Special Education M.A.

Number of Pages


Year Approved


First Advisor

Elliott, Nathan

Second Reader

Lisa Silmser;


Classroom-based Physical Activity (PA) has gained attention among teachers and schools due to the potential to enhance learning while also providing the opportunity for children to increase their physical activity level. Children are not meeting the recommended amount of daily physical exercise and the increase in obesity is alarming. Implementation of PA breaks at school has been identified as a way to address the need for more physical activity as well as providing an intervention to target learning. Classroom breaks that have been studied include active learning, which takes place by combining PA with academic material or breaks that are solely exercised in nature, free from academic content. Positive relationships have been seen with the implementation of classroom breaks on academic performance and executive functioning skills. The increased diagnosis of Attention Deficit Hyperactivity Disorder (ADHD) among children and adolescents has also received attention as teachers face the challenge of meeting the needs of students struggling with executive functioning deficits related to ADHD as well as other diagnosed disabilities. Teachers are faced with time constraints of providing the opportunity for movement while also being under pressure to dedicate the prescribed amount of time towards core content such as English, math, and science. This literature review looks at studies that have investigated the effects of classroom-based PA breaks on academic performance, executive functioning skills, and the impact on students with disabilities. Results have shown a positive relationship between physical activity and academic performance. These promising findings also show a noticeable impact on the lowest level learners and students with a diagnosed disability.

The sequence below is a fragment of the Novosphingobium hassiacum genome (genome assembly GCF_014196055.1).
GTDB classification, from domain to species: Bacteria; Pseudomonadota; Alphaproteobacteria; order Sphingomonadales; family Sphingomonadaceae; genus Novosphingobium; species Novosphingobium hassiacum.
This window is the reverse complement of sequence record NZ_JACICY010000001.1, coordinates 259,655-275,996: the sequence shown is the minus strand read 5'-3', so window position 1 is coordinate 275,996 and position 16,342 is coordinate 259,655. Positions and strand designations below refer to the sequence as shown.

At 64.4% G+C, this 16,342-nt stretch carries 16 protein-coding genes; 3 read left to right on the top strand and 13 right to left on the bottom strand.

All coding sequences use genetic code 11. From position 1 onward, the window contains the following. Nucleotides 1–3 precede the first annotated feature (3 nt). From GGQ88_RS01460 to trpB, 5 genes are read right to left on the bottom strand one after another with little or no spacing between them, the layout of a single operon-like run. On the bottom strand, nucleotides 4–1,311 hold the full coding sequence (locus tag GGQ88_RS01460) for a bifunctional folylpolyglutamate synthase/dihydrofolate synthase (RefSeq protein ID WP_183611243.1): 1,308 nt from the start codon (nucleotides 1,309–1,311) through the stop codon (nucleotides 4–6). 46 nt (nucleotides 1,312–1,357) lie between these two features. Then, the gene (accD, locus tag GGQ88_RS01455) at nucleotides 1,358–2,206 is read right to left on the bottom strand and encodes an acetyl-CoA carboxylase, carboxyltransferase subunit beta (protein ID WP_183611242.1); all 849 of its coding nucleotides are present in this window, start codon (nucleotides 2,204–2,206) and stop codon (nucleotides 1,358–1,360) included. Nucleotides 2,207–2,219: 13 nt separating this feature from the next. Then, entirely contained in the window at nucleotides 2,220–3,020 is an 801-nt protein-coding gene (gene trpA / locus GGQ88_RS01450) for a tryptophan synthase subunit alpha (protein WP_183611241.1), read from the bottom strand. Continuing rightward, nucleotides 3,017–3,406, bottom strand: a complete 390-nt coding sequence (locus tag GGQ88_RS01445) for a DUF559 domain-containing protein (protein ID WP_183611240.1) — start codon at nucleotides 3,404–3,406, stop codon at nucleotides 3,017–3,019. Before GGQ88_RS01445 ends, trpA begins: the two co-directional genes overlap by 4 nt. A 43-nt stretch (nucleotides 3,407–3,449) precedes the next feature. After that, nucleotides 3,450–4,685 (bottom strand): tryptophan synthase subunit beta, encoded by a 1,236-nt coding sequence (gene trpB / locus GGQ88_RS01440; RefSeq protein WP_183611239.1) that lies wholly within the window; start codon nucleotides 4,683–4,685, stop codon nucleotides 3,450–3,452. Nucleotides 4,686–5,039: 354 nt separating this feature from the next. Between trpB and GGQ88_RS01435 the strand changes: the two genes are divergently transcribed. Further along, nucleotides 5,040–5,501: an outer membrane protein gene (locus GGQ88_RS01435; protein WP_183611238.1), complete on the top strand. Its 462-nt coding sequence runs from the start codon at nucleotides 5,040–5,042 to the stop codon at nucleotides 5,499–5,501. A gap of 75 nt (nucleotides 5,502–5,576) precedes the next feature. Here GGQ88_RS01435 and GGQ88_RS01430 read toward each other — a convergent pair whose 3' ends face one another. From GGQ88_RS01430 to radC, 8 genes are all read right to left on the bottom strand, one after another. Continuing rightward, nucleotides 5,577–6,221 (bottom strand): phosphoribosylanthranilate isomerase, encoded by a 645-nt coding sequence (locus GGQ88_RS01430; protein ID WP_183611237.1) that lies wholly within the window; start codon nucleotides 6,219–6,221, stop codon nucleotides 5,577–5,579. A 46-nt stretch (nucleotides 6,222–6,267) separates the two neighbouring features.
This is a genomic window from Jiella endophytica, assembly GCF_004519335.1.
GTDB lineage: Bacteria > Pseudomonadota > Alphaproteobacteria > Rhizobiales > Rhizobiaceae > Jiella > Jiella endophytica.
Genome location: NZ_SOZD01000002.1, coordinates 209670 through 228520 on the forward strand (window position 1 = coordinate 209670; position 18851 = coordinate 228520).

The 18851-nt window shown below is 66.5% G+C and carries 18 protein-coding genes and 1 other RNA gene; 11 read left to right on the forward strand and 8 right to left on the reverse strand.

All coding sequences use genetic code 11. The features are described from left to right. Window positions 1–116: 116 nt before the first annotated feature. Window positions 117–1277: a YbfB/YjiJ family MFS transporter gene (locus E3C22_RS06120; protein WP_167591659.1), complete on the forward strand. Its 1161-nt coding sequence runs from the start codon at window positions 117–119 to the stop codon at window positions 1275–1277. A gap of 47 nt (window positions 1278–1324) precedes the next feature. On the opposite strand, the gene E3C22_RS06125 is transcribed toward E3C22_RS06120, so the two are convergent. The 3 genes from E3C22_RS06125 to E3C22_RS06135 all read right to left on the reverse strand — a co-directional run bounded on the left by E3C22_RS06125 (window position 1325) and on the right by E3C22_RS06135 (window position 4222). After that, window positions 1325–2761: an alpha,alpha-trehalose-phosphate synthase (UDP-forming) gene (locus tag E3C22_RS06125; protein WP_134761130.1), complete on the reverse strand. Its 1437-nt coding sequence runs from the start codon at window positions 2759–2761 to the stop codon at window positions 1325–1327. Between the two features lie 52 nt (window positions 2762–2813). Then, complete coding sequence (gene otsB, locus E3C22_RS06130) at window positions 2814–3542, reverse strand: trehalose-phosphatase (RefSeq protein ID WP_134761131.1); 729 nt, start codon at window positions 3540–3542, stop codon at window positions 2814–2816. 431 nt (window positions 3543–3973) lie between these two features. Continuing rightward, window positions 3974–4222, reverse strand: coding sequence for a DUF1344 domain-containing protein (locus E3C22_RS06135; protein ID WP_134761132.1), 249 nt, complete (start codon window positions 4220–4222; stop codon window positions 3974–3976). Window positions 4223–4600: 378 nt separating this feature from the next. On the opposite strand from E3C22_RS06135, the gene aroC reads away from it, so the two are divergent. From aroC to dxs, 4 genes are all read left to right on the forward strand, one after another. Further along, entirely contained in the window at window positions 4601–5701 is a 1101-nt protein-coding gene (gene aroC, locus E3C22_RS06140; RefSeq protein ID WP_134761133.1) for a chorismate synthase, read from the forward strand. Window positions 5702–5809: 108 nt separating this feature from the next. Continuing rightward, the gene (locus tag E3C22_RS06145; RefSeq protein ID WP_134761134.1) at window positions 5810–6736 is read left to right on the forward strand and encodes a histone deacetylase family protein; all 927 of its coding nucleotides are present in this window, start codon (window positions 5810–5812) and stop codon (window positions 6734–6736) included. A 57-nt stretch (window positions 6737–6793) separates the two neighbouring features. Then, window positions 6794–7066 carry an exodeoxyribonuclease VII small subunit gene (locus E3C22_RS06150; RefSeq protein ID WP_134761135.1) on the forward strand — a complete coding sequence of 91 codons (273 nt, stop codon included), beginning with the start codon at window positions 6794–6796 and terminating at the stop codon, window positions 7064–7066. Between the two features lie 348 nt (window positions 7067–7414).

Degree Name

Special Education M.A.

Document Type

Masterʼs thesis